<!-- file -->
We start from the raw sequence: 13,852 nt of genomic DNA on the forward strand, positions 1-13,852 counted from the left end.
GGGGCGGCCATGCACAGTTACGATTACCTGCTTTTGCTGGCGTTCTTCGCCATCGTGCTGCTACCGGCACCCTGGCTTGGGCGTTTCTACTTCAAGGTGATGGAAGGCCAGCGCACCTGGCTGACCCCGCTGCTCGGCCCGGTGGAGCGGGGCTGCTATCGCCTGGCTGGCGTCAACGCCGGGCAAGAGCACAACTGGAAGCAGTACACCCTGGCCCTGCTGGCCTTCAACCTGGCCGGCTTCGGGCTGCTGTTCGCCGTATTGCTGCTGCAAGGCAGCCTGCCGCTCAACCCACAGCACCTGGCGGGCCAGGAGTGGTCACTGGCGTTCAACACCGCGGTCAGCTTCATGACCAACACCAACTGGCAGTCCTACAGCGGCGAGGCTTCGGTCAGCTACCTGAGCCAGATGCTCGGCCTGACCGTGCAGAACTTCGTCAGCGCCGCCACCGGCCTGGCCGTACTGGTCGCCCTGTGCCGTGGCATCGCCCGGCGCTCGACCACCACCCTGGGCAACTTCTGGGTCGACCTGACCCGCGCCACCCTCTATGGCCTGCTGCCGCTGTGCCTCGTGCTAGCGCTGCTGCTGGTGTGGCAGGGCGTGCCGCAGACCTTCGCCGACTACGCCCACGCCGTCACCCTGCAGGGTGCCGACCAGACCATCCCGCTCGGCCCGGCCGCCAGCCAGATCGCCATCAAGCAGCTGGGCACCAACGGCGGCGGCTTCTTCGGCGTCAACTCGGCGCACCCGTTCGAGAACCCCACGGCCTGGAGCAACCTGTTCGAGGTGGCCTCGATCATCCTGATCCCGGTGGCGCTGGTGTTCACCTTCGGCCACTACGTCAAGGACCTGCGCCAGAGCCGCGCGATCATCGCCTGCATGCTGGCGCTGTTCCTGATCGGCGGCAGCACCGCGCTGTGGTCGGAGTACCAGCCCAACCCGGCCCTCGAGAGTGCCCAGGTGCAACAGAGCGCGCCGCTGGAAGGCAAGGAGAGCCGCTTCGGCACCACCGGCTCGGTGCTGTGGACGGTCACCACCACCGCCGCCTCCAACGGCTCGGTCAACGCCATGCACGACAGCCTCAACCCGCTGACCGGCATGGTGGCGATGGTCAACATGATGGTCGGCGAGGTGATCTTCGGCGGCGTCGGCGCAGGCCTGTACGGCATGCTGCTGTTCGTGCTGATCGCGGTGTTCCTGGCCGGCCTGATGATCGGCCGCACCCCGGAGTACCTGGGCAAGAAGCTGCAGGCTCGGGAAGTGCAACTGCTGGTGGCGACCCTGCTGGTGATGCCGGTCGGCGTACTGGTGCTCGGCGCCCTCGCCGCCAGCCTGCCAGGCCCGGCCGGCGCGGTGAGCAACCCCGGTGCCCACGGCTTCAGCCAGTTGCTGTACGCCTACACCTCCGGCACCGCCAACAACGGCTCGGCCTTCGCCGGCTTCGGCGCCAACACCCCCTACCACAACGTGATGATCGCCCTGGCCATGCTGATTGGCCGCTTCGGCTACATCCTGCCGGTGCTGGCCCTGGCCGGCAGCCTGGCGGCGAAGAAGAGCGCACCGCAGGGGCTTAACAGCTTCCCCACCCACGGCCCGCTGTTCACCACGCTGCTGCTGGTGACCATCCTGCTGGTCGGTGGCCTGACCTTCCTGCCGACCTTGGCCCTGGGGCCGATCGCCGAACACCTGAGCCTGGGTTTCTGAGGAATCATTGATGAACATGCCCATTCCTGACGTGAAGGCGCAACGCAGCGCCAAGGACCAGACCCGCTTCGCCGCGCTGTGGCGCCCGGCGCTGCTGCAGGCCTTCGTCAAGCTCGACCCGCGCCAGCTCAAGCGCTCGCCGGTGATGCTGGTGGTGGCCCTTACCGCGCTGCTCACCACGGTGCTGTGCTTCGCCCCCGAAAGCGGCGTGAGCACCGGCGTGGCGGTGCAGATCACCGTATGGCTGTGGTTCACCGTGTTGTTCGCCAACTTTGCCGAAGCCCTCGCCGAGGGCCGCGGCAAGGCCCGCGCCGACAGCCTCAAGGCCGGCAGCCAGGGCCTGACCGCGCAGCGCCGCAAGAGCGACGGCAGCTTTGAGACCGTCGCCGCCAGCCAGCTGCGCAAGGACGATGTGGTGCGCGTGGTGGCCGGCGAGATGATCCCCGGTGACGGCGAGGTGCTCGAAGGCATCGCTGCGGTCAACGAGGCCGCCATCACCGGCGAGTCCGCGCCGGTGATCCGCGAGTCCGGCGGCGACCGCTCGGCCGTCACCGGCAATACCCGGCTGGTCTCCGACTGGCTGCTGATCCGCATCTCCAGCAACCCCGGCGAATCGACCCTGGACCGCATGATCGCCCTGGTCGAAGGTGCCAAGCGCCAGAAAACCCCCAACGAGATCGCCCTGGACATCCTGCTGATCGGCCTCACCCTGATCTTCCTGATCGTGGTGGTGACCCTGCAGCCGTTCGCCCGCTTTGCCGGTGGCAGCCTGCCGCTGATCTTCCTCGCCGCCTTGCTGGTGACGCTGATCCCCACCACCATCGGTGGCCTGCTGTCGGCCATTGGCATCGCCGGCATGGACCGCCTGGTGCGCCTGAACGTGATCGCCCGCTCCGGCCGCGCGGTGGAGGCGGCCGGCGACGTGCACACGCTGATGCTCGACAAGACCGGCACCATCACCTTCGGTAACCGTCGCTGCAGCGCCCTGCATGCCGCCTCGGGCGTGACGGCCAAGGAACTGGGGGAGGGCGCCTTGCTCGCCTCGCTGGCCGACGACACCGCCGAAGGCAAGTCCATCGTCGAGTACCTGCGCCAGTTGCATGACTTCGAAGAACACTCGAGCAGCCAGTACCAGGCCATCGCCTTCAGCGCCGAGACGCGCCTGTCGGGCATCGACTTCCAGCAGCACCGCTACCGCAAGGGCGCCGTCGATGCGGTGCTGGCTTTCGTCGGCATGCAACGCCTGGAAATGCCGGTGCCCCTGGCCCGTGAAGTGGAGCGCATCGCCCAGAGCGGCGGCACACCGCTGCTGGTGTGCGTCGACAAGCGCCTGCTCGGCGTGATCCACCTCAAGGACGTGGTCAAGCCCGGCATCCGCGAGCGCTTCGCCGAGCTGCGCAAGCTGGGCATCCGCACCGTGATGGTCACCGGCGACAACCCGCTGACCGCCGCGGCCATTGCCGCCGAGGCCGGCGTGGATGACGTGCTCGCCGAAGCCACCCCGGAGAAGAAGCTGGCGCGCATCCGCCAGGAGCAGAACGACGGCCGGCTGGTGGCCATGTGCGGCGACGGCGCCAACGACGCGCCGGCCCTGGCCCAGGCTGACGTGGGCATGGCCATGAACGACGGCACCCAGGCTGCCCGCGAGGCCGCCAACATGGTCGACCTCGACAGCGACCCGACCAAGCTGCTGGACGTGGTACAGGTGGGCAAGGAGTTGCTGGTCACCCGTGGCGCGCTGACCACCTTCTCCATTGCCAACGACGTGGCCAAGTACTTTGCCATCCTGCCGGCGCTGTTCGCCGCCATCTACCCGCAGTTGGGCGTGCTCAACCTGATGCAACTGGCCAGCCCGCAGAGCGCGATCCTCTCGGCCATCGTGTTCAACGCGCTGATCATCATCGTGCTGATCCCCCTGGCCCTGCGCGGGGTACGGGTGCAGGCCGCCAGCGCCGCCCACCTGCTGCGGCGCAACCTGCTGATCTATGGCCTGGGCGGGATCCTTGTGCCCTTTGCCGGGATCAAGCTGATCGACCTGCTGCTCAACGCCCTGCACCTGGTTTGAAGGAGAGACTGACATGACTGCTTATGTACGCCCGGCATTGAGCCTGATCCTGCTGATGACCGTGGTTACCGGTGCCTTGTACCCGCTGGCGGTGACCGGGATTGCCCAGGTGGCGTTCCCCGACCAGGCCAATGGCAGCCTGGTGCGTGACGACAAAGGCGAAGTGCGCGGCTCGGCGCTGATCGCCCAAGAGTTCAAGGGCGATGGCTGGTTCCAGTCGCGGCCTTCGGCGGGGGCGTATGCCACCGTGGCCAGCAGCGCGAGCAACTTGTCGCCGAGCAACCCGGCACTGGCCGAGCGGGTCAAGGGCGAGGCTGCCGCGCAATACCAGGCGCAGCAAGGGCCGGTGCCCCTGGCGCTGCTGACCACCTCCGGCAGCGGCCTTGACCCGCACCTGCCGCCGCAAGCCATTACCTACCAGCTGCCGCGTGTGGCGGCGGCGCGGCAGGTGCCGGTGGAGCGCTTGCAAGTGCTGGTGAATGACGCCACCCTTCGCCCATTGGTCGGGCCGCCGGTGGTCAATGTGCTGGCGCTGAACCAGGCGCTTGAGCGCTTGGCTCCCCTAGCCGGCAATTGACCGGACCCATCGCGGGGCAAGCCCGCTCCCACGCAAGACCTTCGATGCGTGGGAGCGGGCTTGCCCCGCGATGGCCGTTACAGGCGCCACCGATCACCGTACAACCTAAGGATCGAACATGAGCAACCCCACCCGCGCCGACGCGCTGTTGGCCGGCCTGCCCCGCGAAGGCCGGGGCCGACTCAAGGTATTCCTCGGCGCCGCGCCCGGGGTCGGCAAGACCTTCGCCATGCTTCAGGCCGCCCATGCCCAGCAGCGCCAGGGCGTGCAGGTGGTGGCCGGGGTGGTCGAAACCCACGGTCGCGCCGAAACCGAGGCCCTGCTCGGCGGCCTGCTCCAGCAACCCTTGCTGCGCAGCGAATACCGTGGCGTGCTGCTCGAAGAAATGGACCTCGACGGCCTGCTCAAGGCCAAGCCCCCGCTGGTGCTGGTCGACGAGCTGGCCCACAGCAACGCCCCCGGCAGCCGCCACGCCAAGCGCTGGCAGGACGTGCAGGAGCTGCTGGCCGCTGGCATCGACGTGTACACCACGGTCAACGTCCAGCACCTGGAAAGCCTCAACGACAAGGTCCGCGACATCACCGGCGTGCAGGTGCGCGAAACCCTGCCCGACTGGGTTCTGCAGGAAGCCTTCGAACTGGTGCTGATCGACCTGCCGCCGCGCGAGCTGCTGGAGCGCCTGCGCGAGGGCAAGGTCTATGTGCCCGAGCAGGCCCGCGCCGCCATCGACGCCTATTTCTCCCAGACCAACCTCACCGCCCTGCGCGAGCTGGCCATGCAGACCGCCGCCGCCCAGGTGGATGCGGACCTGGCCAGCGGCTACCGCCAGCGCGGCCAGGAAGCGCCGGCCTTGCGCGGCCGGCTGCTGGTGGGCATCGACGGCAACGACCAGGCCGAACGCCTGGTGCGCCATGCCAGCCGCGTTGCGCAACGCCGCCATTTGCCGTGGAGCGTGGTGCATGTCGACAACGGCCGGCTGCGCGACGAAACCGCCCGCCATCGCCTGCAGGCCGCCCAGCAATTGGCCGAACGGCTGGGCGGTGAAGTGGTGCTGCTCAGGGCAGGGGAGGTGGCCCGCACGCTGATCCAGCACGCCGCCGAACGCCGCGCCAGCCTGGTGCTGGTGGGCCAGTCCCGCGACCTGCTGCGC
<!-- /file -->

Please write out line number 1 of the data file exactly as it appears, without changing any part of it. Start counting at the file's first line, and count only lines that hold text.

We start from the raw sequence: 13,852 nt of genomic DNA on the forward strand, positions 1-13,852 counted from the left end.